Or from another tack — per the Newsweek story, Armitage learned about Ms. Plame from the famous INR memo, which did not mention her undercover background and named her as Valerie Wilson.

Tom seems as well to suggest that Armitage may have been blabbing not only to Woodward and Novak but as well to Andrea Mitchell and others.

This certainly is not the first instance of someone considering protecting his own——um, skin——by keeping silent and letting others bear the cost of a political vendetta, as the Plame case was.But Armitage's silence was inexplicable and perfidious.

Had he spoken out publicly immediately, could there have been a reason for the press to have demanded the appointment of the feckless special prosecutor?

Had he spoken out publicly, could Fitzgerald have represented to the Court of Appeals that Judith Miller had critical information and had to be forced to testify or jailed for contempt?(And created a precedent, I might add, ironically causing never ending problems for the press.)

Had he spoken out earlier could the prosecutor have had any reason to compel Rove and Libby's repeated grand jury appearances all of which occurred well after the prosecutor knew they were not the sources of the leak?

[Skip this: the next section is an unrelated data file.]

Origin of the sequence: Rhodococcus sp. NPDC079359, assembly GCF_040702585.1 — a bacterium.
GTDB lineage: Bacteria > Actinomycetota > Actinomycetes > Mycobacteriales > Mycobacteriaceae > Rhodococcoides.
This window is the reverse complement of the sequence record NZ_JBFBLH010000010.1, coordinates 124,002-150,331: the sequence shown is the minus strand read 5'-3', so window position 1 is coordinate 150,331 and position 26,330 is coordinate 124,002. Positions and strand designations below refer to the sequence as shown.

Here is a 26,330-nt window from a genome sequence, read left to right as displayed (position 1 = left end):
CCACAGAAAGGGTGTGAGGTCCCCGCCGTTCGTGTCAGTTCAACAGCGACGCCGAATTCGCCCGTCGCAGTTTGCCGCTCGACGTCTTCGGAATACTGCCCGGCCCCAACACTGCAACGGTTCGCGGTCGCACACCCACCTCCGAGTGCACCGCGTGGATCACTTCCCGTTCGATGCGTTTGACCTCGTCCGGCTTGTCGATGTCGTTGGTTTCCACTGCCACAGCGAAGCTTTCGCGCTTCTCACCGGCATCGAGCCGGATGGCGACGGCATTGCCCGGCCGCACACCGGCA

Had he spoken out earlier would Fitzgerald have had the nerve to indict Libby and carry out his outrageous press conference performance?

Had he spoken out earlier could anyone have missed the tensions between the Department of State and the White House which was certainly the basis of innumerable anonymously sourced stories harmful to the white House?

Had he spoken out earlier could there have been any justification of the millions spent pillorying the Administration, besetting staffers and officials with distractions and legal costs,  and disrupting its work as the prosecution continued?

I'm no innocent in the ways of Washington, but it seems to me that this was a particularly eggregious case of self—serving, gutless conduct.

Armitage's behavior warrants his shunning. John McCain can begin the process. He has placed Armitage on his list of policy advisers
 
He should ask him if the report is true, and if it is, pitch him off the Straight Talk Express. If he doesn't, he begins his campaign for the nomination by signalling he respects self—serving above integrity and loyalty.
 
Clarice Feldman    8 27 06